Basketball Injuries: Prevention & Training Tips for Athletes

Since its invention in 1891 by Dr. James Naismith, a professor at the YMCA, basketball has grown tremendously. From fishing baskets on a small gym wall to powerful dunks in front of millions of fans, the sport has quickly changed from what it once was.

But as the speed and size of the players increased, basketball injuries became more common than ever. Even with today’s improved training programs and facilities, there is simply no way to avoid some of the physical damage that can occur during games.

However, understanding how to prevent and treat some of the most common basketball injuries can help you reduce your risk of injury in the first place, and give you the knowledge you need if the situation arises.

What are the most common basketball injuries?

Until recent years, there was little significant data on the number of injuries sustained by professional basketball players. But after a 17-year study conducted by the American Orthopaedic Society for Sports Medicine (AOSSM) determined that for every 1,000 hours of basketball played, athletes can expect to sustain between 6 and 14 injuries. Of these injuries, the most common ones they found were as follows

  • Ankle sprains
  • Knee injuries
  • Deep thigh injuries
  • Scrambled fingers

Although no mandatory padding is required, basketball is well known as a contact sport. When players jostle for position, the subtle bumps and collisions they face cause injuries that can affect just about any part of the body. So, as with most contact sports, playing these sports exposes virtually every joint, ligament, bone and muscle to the risk of injury in one way or another. Here’s how to manage the most common basketball-related injuries, should you ever sustain one.

Ankle sprains

An ankle sprain can occur when the ankle is twisted, rolled or rotated abnormally, resulting in the stretching and/or tearing of one or more ankle ligaments. The injury is often recognized by the pain and resulting swelling, which often limits the person’s range of motion for at least a week. However, depending on the severity of the injury, it can take anywhere from a few days to a few months for a sprained ankle to heal properly.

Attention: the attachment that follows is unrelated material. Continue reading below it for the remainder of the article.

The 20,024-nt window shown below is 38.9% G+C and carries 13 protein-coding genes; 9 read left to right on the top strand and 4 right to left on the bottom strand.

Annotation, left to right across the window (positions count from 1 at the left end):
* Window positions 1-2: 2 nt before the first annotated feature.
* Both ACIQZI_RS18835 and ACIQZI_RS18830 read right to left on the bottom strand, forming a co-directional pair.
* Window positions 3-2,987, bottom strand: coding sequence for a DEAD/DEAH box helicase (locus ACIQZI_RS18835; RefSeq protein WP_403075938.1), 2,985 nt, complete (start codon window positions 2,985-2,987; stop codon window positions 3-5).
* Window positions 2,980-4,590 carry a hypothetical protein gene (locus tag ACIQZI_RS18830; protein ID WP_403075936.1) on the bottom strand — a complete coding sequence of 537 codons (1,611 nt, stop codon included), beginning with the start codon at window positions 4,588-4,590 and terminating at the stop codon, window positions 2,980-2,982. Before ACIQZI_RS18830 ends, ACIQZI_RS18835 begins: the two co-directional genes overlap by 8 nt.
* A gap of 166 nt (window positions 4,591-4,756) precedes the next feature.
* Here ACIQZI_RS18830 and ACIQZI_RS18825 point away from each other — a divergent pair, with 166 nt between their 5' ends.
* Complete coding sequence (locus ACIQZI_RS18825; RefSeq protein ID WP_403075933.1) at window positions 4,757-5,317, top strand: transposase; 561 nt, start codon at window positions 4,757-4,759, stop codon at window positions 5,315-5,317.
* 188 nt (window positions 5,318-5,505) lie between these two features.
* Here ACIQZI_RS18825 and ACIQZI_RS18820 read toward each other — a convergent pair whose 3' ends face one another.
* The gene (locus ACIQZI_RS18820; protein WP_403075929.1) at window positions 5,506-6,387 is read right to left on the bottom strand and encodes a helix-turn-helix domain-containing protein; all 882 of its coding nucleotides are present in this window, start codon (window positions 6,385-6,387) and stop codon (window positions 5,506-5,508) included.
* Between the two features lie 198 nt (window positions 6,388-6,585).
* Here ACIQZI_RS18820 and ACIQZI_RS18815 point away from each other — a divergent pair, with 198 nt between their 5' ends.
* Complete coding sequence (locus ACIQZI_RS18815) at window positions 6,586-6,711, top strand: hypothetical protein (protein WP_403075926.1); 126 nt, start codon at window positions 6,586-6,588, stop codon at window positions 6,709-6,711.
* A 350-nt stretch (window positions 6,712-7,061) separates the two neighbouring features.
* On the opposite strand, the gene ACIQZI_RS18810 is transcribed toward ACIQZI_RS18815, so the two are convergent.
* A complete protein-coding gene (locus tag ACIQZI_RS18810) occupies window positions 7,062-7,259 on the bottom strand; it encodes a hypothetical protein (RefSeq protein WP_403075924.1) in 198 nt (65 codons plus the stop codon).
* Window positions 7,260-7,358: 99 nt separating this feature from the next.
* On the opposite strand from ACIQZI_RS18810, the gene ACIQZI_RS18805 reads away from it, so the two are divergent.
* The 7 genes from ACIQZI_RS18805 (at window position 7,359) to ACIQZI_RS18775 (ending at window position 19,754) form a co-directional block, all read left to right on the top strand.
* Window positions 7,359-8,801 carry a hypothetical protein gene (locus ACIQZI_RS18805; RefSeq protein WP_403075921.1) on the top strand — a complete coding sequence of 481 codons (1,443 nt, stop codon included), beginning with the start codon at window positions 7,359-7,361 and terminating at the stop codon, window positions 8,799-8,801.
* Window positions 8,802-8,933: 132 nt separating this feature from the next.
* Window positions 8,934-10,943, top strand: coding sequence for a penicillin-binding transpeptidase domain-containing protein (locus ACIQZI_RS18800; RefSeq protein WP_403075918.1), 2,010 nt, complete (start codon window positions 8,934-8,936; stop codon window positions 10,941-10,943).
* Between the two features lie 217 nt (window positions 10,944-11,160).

Treatment of ankle sprains involves a protocol of rest, ice, compression and elevation (also called RICE), which helps control swelling and promotes the overall healing of the damaged ligament. In severe cases, your foot and ankle orthopedic specialist may ask you to undergo physical therapy to ensure that the ligament is healed back to its original state.

Preventing an ankle sprain is as simple as using proper equipment to play. This includes the use of basketball shoes that support the ankle, as well as extra splints or tape for people who are particularly prone to ligament injuries in this area.

Knee Injuries

Although not common, knee injuries are known to occur during the practice of basketball. They can range from simple joint pain to more serious injuries such as fractures and torn ligaments. Serious injuries such as torn anterior cruciate ligaments (ACL) and knee fractures are known to keep players from playing for a year or more.

Treatment of knee pain depends on the severity of the injury. While minor joint pain can usually be treated with RICE, more serious injuries require the attention of an orthopedic knee specialist. Using X-rays and MRIs, your doctors can determine the true severity of an injury, allowing them to make a correct diagnosis. Based on this diagnosis, surgery may be necessary, followed by physical therapy to strengthen the repaired ligament or joint.

Preventing knee injuries boils down to two things: preparation and flexibility. Ensuring proper muscle mechanics and balance helps prepare the body for unusual movements it may have to undergo. In addition, wearing a compression sleeve or knee brace can also help protect players from this type of injury.

Deep Contusions in the Thigh

A deep thigh contusion (or bruise) is a very common basketball injury that usually occurs when an elbow or knee inadvertently strikes a player’s thigh muscles. These types of bruises usually take about 4 to 8 weeks to heal, depending on their severity.

Treatment of deep thigh bruises involves the use of the RICE protocol, making sure to freeze and rest the affected area before resuming full activity.

Prevention of deep thigh bruising is difficult because injuries are often due to the speed and physical nature of the game. Compression sleeves and padded shorts can be worn to reduce the effect of the injury.

Scrambled fingers

A pinched finger occurs when the ball hits the top of the finger suddenly, locking the finger in one of its joints, usually causing pain and swelling.

Treating a stuck finger includes the use of ice and tape. Icing the finger is the main source of relief, followed by the use of “buddy tape,” which aligns the injured finger with an adjacent finger to protect the prone phalanx while it recovers.

Preventing a stuck finger is a matter of awareness. Being always ready for the ball, as well as understanding how it moves when it is in your hands, are the easiest ways to ensure you don’t get a finger stuck when playing basketball.

However, while these injuries are the most common injuries in basketball, it doesn’t mean that players aren’t prone to other, more serious injuries.

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